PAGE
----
Hong Kong’s security chief has said that rights and freedoms will be protected after the local Article 23 security law is enacted next year, echoing assurances previously given about the 2020 national security law.

Secretary for Security Chris Tang
Secretary for Security Chris Tang meeting the press on September 27, 2023. Photo: Kyle Lam/HKFP.

Chris Tang said on Sunday that only a few who endanger national security will be affected, and Article 23 will otherwise have no impact on daily life, businesses or journalists’ work.

See also: How 3 years of the national security law transformed Hong Kong

Article 23 of the Basic Law stipulates that the government shall enact laws on its own to prohibit acts of treason, secession, sedition and subversion against Beijing. Its legislation failed in 2003 following mass protests and it was not tabled again until after the onset of the separate, Beijing-imposed security law in 2020. Pro-democracy advocates fear it could have a negative effect on civil liberties.

“No matter whether it is the national security law, or the upcoming Article 23 legislation, we will definitely safeguard people’s freedom of speech in accordance with the International Covenant on Civil and Political Rights or other international covenants,” Tang said in Cantonese on Commercial Radio according to RTHK.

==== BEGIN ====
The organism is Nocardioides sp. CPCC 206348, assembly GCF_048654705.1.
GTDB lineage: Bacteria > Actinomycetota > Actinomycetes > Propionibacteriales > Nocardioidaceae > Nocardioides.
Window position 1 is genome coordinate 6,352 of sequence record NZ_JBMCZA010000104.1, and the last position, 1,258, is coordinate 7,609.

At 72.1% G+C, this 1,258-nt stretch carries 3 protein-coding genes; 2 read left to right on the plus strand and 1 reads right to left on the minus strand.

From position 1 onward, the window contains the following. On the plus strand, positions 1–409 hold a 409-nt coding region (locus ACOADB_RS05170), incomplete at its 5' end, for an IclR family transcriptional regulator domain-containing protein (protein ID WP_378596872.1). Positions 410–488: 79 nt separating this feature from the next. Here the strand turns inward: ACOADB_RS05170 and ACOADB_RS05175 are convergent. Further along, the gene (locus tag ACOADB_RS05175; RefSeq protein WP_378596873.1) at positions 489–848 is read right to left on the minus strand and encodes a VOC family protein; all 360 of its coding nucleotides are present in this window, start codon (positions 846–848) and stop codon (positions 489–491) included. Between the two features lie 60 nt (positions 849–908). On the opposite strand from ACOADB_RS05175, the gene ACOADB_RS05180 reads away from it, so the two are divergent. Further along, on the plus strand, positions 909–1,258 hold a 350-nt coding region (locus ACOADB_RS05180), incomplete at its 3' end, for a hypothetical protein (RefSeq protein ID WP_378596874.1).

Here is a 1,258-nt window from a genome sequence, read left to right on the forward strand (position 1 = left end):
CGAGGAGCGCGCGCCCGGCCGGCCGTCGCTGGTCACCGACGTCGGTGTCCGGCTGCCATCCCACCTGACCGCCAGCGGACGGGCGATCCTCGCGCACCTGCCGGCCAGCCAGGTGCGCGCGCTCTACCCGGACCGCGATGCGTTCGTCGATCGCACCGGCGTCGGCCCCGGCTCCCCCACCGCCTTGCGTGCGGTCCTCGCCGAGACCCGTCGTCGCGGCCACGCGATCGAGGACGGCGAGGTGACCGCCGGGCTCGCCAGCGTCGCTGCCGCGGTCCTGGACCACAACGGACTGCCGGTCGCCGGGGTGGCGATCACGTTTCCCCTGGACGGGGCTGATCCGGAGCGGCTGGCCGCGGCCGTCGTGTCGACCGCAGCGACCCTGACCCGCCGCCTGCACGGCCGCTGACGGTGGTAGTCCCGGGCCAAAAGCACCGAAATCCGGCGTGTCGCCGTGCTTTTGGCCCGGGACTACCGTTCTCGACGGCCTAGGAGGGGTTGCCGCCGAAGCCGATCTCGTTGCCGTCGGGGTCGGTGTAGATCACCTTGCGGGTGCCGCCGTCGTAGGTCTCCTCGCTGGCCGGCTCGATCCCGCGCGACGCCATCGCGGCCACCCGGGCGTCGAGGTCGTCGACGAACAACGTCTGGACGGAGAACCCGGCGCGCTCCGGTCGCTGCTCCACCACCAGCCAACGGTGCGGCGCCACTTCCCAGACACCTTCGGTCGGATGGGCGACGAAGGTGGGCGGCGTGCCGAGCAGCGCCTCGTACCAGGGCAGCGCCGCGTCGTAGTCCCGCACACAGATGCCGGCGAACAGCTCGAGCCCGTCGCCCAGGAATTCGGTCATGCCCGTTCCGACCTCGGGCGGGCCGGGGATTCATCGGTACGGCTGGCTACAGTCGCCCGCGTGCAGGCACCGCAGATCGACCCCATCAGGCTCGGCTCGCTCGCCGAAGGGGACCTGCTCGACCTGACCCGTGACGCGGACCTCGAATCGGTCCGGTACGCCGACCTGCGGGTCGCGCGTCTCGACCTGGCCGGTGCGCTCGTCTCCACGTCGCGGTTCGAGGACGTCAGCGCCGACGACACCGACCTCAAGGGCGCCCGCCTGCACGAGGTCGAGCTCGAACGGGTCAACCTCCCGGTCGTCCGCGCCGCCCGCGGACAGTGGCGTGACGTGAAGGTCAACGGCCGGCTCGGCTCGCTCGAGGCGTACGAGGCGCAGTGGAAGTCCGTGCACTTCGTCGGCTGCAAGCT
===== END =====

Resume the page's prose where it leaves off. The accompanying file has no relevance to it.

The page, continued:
national security law banner
A national security billboard. Photo: GovHK.

See also: Explainer: What is Article 23?

“Actually, countries around the world have their own national security legislation, so why always target Article 23 in Hong Kong? This is not fair because all societies have these kind of laws,” he said, adding that the legislation would not be applied retroactively.

Tang’s comments come five months after the justice minister Paul Lam claimed that the existing security law had not impacted free assembly, despite UN criticism.

See also: Five ways Hong Kong has changed under China’s security law

Beijing inserted national security legislation directly into Hong Kong’s mini-constitution in June 2020 following a year of pro-democracy protests and unrest. It criminalised subversion, secession, collusion with foreign forces and terrorist acts – broadly defined to include disruption to transport and other infrastructure. The move gave police sweeping new powers, led to hundreds of convictions amid new legal precedents, whilst dozens of civil society groups disappeared. The authorities say it restored stability and peace to the city, rejecting criticism from trade partners, the UN and NGOs, despite an overall rise in crime.

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Tom founded Hong Kong Free Press in 2015 and is the editor-in-chief. In addition to editing, he is responsible for managing the newsroom and company - including fundraising, recruitment and overseeing HKFP's web presence and ethical guidelines.

He has a BA in Communications and New Media from Leeds University and an MA in Journalism from the University of Hong Kong. He previously led an NGO advocating for domestic worker rights, and has contributed to the BBC, Deutsche Welle, Al-Jazeera and others.